The dark side of the acting business is unexposed.

This is probably the most complex topic I am addressing now, and I have been procrastinating for weeks since I started to think about this. Finally, it needed to sink, and I needed to admit it.

The dark side of the acting business


It is no secret that show business has dark sides and is highly competitive. Still, most youngsters aspire to become actors, movie stars, celebrities, or famous. So I’d like to dig deep into why most fail, as it is not easy to detect the nuances when ugly things happen underneath a shiny surface.

I was born in Hungary during socialism, so I speak from this point of view and induct conclusions based on my 25 years of experience of being a model and an actress. Of course, these professions have significant differences, but they are both the same in one aspect: they are solitary lifestyles.

Without entering politics and philosophy too much, I’d like to state that in this post, I refer to socialism as a theory of favoring group ownership instead of private ownership. Ownership in the sense of not only materialistic things but also as common sense. Just like prehistoric people used to hunt in groups, dividing tasks among each other, humans have been anthropologically conditioned to cooperate and share for millions of years. Today’s capitalism, however, is the exact opposite: it favors private ownership of capital and goods by single individuals triggering competition and distrust even within the same group and its members. While in history, people used to battle and enter into war collectively in groups, today we find ourselves in solitary fights, sometimes against the entire society, having to look out for enemies even on our field.


The need to belong somewhere is a necessity for every human being. Because essentially, all we do, serves just one purpose: to be loved. Individualism is a relatively new creation of the modern western world, as the development of liberal values. Capitalism and individualism go hand in hand as the first is a system, while the latter is its ideology.

As a filmmaker and an actress, my responsibility and job are to enter into projects (groups) for a specific purpose and a predefined amount of time. Projects, and films, are always temporary, transient, and momentary. When on set, we finally experience that we belong to a group and share one goal: to make the best movie possible and have a great time jointly. It is hard to describe the feeling of heights when joining a film set. We feel high, welcome, accepted, appreciated, excited, divine, open, vulnerable, invincible, and safe. We feel safe because we are surrounded and protected by others and because our need to belong is met. The problem is that each project eventually ends, and we are forced to leave and desert this safe zone again and again repeatedly. In between projects, our Sense of Self, as an individual, slowly takes over again to survive, replacing the previous collective mindset. As a result, we find ourselves alone and disoriented until we find a new project that we can participate in. These transitioning and unstructured times, long waits, and no sense of belonging are why we artists often lose balance.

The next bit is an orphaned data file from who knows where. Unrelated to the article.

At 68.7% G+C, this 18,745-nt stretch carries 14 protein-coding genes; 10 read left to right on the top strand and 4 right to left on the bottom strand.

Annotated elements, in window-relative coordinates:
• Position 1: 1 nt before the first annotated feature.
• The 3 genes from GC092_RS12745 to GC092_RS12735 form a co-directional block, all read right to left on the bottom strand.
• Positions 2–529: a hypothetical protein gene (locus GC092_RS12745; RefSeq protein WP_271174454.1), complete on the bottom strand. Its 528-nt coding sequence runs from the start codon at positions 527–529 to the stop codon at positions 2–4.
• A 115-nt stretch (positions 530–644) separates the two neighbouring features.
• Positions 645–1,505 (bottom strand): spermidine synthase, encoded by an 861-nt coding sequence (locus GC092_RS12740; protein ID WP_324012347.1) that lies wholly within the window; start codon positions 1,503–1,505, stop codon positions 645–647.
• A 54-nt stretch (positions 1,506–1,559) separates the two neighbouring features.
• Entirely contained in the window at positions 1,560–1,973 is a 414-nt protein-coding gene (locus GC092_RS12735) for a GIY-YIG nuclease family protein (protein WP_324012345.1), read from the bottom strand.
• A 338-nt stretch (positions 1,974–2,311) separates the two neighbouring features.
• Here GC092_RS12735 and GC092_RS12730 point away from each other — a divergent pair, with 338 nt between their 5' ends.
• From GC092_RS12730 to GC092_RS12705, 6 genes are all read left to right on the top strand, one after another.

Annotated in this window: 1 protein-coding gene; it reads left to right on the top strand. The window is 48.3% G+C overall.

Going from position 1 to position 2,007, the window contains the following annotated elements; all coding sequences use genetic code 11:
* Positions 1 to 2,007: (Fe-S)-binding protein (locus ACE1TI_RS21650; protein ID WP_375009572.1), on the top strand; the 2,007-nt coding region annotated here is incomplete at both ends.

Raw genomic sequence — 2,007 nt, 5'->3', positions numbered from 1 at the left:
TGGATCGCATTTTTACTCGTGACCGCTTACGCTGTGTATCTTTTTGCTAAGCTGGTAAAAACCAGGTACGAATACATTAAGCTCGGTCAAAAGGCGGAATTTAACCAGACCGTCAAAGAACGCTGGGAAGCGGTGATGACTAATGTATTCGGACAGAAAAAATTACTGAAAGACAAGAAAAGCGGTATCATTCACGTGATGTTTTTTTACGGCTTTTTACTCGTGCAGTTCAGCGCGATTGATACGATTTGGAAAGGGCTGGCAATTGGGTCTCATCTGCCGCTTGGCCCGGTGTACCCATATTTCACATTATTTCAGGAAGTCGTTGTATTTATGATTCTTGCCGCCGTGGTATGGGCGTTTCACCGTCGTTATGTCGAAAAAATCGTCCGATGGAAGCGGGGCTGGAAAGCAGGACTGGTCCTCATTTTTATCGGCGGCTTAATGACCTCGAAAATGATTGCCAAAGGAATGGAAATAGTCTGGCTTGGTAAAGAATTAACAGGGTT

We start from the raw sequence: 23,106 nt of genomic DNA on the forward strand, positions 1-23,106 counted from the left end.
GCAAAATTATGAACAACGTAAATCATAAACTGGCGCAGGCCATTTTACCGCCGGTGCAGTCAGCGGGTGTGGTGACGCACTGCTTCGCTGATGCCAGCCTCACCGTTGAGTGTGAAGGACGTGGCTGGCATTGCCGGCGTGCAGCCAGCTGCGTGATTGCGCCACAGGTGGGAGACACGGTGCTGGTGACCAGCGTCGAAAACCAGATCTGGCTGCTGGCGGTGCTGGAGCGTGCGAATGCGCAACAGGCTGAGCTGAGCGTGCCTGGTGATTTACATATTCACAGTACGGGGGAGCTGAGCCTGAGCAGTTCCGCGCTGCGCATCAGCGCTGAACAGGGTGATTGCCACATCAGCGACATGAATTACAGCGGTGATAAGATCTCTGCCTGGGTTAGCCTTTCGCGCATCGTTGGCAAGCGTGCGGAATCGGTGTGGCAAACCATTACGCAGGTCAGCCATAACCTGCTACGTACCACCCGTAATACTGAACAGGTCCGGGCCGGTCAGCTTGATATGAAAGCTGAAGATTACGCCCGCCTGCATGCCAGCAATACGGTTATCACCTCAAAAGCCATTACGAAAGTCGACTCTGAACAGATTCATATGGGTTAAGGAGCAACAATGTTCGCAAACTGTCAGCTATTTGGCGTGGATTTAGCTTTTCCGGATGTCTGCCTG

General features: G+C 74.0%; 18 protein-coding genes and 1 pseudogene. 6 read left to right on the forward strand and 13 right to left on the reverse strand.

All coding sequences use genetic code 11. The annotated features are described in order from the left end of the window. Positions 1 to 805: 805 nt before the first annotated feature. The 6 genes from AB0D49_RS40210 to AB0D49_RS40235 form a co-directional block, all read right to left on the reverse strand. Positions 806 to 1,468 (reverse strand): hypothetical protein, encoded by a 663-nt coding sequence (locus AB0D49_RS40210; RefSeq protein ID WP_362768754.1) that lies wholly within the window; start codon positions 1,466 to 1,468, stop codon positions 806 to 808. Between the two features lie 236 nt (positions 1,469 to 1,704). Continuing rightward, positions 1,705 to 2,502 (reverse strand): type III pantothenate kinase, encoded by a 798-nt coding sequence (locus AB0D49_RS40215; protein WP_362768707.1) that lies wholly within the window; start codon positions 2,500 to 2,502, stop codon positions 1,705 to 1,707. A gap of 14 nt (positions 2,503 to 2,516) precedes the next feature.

The key to success is to handle these hardships in the long run, and a mentally strong professional’s job is to defy these challenging times and use them in a way that serves them right.


When I was younger and eager to prove my worth to the world, nobody told me that I should never consider booking a role as a final goal because that is only a short-term fix for my need to belong and be loved. So after each project, I found myself back into my individualism, fighting against the world, competing at castings for roles, lacking the most basic human condition of belonging, and, therefore, persuading a new project again… The cycle.

When fantasizing about being an actress as a child, I always imagined myself being looked upon without realizing that these were only moments instead of a continuous state. The good feeling of outstanding performance, a successful rehearsal, applause, good reviews, or awards can only last as long as you experience them and will fade as soon as you step off the red carpet.


Competition between individuals is not healthy. But unfortunately, in the film business, we are constantly forced to compare ourselves to one another instead of what we were meant to do: join forces and build something together.

Keep in mind that:

  • Individualism leads to competition.
  • Competition leads to distrust.
  • Distrust leads to a lack of belonging.
  • Lack of belonging could lead to mental illness.

There are many ways to keep one’s mental health when out of work or transition without having to fix the cycle with another project temporarily again.

Coming and going in and out of projects lacking stability, control, and trust that pushes us toward further competition, dealing with rejection and injustices alone, and feeling helpless and powerless are remarkably similar experiences to what we call being abandoned and abused.  The good news is that You can defy and overwrite these phenomena if you know how to.



If you are a performer going through difficult times, book your free personal call with me here, or join my secret Facebook group called Established Actors Mentoring for free.